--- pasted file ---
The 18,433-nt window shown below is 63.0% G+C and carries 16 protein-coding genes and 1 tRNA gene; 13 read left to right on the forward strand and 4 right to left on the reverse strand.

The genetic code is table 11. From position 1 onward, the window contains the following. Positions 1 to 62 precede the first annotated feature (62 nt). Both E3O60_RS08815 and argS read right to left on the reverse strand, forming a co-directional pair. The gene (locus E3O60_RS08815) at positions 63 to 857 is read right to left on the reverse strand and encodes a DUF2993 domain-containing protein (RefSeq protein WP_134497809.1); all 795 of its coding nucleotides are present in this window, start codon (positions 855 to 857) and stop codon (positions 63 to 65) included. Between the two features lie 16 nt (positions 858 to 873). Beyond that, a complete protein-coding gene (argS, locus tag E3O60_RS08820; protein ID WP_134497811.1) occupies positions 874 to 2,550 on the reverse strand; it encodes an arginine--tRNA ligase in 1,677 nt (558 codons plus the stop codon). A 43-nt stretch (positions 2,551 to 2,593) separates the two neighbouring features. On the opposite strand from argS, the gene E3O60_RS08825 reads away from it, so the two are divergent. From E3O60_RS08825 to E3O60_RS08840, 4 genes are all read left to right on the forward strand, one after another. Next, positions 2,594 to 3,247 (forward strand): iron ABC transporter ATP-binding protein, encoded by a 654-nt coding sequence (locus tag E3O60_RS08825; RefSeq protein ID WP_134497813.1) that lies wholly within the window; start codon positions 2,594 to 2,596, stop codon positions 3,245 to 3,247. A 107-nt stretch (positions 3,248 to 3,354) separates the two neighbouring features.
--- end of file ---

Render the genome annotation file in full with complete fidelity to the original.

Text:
The 18,433-nt window shown below is 63.0% G+C and carries 16 protein-coding genes and 1 tRNA gene; 13 read left to right on the forward strand and 4 right to left on the reverse strand.

The genetic code is table 11. From position 1 onward, the window contains the following. Positions 1 to 62 precede the first annotated feature (62 nt). Both E3O60_RS08815 and argS read right to left on the reverse strand, forming a co-directional pair. The gene (locus E3O60_RS08815) at positions 63 to 857 is read right to left on the reverse strand and encodes a DUF2993 domain-containing protein (RefSeq protein WP_134497809.1); all 795 of its coding nucleotides are present in this window, start codon (positions 855 to 857) and stop codon (positions 63 to 65) included. Between the two features lie 16 nt (positions 858 to 873). Beyond that, a complete protein-coding gene (argS, locus tag E3O60_RS08820; protein ID WP_134497811.1) occupies positions 874 to 2,550 on the reverse strand; it encodes an arginine--tRNA ligase in 1,677 nt (558 codons plus the stop codon). A 43-nt stretch (positions 2,551 to 2,593) separates the two neighbouring features. On the opposite strand from argS, the gene E3O60_RS08825 reads away from it, so the two are divergent. From E3O60_RS08825 to E3O60_RS08840, 4 genes are all read left to right on the forward strand, one after another. Next, positions 2,594 to 3,247 (forward strand): iron ABC transporter ATP-binding protein, encoded by a 654-nt coding sequence (locus tag E3O60_RS08825; RefSeq protein ID WP_134497813.1) that lies wholly within the window; start codon positions 2,594 to 2,596, stop codon positions 3,245 to 3,247. A 107-nt stretch (positions 3,248 to 3,354) separates the two neighbouring features.